With a view to enhancing its sea transport capabilities, Kazakhstan has begun to create its own tanker fleet. Two 12,000 dwt tankers, 'Astana' and 'Almaty', have already been launched, and the third was delivered to the port of Aktau in September 2006. More tankers are intended to be launched in years 2007 and 2008.
Rail transport used to be the main mode of transport for Kazakh oil before the launch of the UAS and CPC pipelines. The railway infrastructure remains an alternative mode of transport.
Kazakhstan's macroeconomic data
Kazakhstan is one of the few former Soviet Union republics which have a record of rapid economic growth in a stable political environment. Solid export growth rate on high oil prices and growing output have enabled Kazakhstan to achieve a real GDP growth rate of nearly 10% in recent years, which is more than the 6.8% GDP growth rate in the Russian Federation over the same period and equals China's growth rate. The very high GDP growth rate has been attributable to a large extent to growing prices of natural resources in recent years.
The dependence of Kazakhstan's economy on oil is its major structural weakness. Strong exports result in the appreciation of Kazakhstan's tenge against the US dollar. The challenge is similar to the one faced by the Russian Federation, i.e. how to diversify Kazakhstan's economy by developing non-primary sectors.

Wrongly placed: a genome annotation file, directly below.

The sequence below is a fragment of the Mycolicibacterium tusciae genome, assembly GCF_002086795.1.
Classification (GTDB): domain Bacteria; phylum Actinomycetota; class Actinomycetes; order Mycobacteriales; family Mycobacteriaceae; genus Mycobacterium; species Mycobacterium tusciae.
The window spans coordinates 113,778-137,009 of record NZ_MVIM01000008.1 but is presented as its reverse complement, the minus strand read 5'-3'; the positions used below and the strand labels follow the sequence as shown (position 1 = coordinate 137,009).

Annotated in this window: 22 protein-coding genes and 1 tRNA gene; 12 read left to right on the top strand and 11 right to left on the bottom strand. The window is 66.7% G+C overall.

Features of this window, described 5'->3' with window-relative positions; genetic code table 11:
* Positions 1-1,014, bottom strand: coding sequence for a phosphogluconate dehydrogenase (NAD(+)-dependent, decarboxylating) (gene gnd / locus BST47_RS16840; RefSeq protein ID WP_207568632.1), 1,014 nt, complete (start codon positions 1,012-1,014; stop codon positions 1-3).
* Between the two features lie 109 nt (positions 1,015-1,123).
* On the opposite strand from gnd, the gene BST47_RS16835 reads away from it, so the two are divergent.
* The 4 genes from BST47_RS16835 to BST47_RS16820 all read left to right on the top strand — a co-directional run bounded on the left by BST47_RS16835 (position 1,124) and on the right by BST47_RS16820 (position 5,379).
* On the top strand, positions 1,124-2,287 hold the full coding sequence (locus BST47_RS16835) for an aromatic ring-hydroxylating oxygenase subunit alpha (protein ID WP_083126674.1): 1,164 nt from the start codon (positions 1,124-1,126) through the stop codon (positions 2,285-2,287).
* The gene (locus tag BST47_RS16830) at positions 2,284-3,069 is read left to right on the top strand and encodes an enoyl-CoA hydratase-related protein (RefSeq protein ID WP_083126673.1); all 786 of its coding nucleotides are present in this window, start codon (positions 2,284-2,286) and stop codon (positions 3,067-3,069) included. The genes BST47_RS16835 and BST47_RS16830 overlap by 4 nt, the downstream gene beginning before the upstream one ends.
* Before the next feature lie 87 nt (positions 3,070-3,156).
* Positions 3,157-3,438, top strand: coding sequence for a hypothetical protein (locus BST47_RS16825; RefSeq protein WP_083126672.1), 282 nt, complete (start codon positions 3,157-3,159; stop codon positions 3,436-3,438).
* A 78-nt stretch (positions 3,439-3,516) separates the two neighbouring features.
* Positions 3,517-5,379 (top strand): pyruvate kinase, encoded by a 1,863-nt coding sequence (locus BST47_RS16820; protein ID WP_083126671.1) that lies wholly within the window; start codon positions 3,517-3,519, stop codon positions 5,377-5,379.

Kazakhstan's banking system is also rapidly growing, thanks to well-thought out reforms and effective regulation. However, it is still lagging behind the banking systems of the West, both in terms of its size and involvement in the real economy.
A pension system reform was carried out in 1998 and now there are 18 pension funds in Kazakhstan which mainly invest in debt instruments, including corporate and government bonds (including Kazakhstan government's Eurobonds).
Kazakhstan was the first CIS country to obtain an investment class rating from all the three major rating agencies in the world: Moody's Investors Service, Standard&Poors and Fitch. In June 2006, Moody's upgraded the rating of Kazakhstan government's long-term Eurobonds from Baa3 to Baa2.
The government's fiscal policy act adopted in September 2006 envisaged that the real GDP growth rate would be 8.8% p.a. in the years 2007 to 2009, which would make it possible for the GDP for the year 2008 to be twice as high as in the year 2000. The act emphasises the fact that Kazakhstan's GDP per capita is to rise to USD 6,543 in 2009, i.e. 1.8 times compared with 2005.
The act envisages a rapid growth in services (of 10.7% annually). Production of goods is to grow by 6.7% a year on the average. It is assumed that industrial production will be growing at the average annual rate of 6.1% in the years 2007 to 2009, with the annual growth rate for the processing industry of 6.7%. The growth in services will be mainly attributable to trade, transport, telecommunications and various other services provided to companies.